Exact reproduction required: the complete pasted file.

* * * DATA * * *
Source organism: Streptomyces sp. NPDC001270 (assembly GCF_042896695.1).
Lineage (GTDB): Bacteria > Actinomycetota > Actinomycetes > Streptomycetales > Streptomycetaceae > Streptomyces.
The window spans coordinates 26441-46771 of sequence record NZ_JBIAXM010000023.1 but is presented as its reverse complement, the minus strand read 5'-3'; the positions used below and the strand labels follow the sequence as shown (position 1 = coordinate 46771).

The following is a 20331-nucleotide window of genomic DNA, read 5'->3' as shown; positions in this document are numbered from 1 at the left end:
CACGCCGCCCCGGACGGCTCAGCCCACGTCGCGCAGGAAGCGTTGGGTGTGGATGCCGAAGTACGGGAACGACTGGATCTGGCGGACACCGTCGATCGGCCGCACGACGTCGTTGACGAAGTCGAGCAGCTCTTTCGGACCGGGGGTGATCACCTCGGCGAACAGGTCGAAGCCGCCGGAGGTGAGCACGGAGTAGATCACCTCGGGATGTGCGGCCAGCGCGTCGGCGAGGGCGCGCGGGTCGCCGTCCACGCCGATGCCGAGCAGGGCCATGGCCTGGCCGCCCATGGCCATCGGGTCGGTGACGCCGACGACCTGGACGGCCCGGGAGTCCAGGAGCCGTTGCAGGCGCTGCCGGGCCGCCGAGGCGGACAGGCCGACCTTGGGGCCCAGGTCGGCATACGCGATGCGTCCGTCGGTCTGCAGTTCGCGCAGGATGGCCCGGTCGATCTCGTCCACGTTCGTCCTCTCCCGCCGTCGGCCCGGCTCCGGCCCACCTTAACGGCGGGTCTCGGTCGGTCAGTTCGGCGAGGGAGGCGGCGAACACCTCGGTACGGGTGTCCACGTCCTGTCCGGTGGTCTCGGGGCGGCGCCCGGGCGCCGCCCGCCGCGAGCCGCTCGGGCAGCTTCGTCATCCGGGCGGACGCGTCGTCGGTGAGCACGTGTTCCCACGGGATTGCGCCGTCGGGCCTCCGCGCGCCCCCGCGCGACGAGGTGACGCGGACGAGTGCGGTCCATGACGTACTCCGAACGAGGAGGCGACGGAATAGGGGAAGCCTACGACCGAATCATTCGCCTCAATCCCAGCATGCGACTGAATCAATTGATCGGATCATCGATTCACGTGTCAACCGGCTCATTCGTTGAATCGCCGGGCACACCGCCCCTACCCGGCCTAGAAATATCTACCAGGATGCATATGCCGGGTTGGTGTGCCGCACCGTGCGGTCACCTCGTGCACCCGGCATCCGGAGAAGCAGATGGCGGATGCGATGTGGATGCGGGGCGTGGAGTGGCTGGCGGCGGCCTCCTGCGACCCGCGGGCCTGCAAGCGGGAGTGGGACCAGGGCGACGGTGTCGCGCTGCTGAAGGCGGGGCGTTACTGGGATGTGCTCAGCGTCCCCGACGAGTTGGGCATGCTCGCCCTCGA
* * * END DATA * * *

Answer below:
Source organism: Streptomyces sp. NPDC001270 (assembly GCF_042896695.1).
Lineage (GTDB): Bacteria > Actinomycetota > Actinomycetes > Streptomycetales > Streptomycetaceae > Streptomyces.
The window spans coordinates 26441-46771 of sequence record NZ_JBIAXM010000023.1 but is presented as its reverse complement, the minus strand read 5'-3'; the positions used below and the strand labels follow the sequence as shown (position 1 = coordinate 46771).

The following is a 20331-nucleotide window of genomic DNA, read 5'->3' as shown; positions in this document are numbered from 1 at the left end:
CACGCCGCCCCGGACGGCTCAGCCCACGTCGCGCAGGAAGCGTTGGGTGTGGATGCCGAAGTACGGGAACGACTGGATCTGGCGGACACCGTCGATCGGCCGCACGACGTCGTTGACGAAGTCGAGCAGCTCTTTCGGACCGGGGGTGATCACCTCGGCGAACAGGTCGAAGCCGCCGGAGGTGAGCACGGAGTAGATCACCTCGGGATGTGCGGCCAGCGCGTCGGCGAGGGCGCGCGGGTCGCCGTCCACGCCGATGCCGAGCAGGGCCATGGCCTGGCCGCCCATGGCCATCGGGTCGGTGACGCCGACGACCTGGACGGCCCGGGAGTCCAGGAGCCGTTGCAGGCGCTGCCGGGCCGCCGAGGCGGACAGGCCGACCTTGGGGCCCAGGTCGGCATACGCGATGCGTCCGTCGGTCTGCAGTTCGCGCAGGATGGCCCGGTCGATCTCGTCCACGTTCGTCCTCTCCCGCCGTCGGCCCGGCTCCGGCCCACCTTAACGGCGGGTCTCGGTCGGTCAGTTCGGCGAGGGAGGCGGCGAACACCTCGGTACGGGTGTCCACGTCCTGTCCGGTGGTCTCGGGGCGGCGCCCGGGCGCCGCCCGCCGCGAGCCGCTCGGGCAGCTTCGTCATCCGGGCGGACGCGTCGTCGGTGAGCACGTGTTCCCACGGGATTGCGCCGTCGGGCCTCCGCGCGCCCCCGCGCGACGAGGTGACGCGGACGAGTGCGGTCCATGACGTACTCCGAACGAGGAGGCGACGGAATAGGGGAAGCCTACGACCGAATCATTCGCCTCAATCCCAGCATGCGACTGAATCAATTGATCGGATCATCGATTCACGTGTCAACCGGCTCATTCGTTGAATCGCCGGGCACACCGCCCCTACCCGGCCTAGAAATATCTACCAGGATGCATATGCCGGGTTGGTGTGCCGCACCGTGCGGTCACCTCGTGCACCCGGCATCCGGAGAAGCAGATGGCGGATGCGATGTGGATGCGGGGCGTGGAGTGGCTGGCGGCGGCCTCCTGCGACCCGCGGGCCTGCAAGCGGGAGTGGGACCAGGGCGACGGTGTCGCGCTGCTGAAGGCGGGGCGTTACTGGGATGTGCTCAGCGTCCCCGACGAGTTGGGCATGCTCGCCCTCGA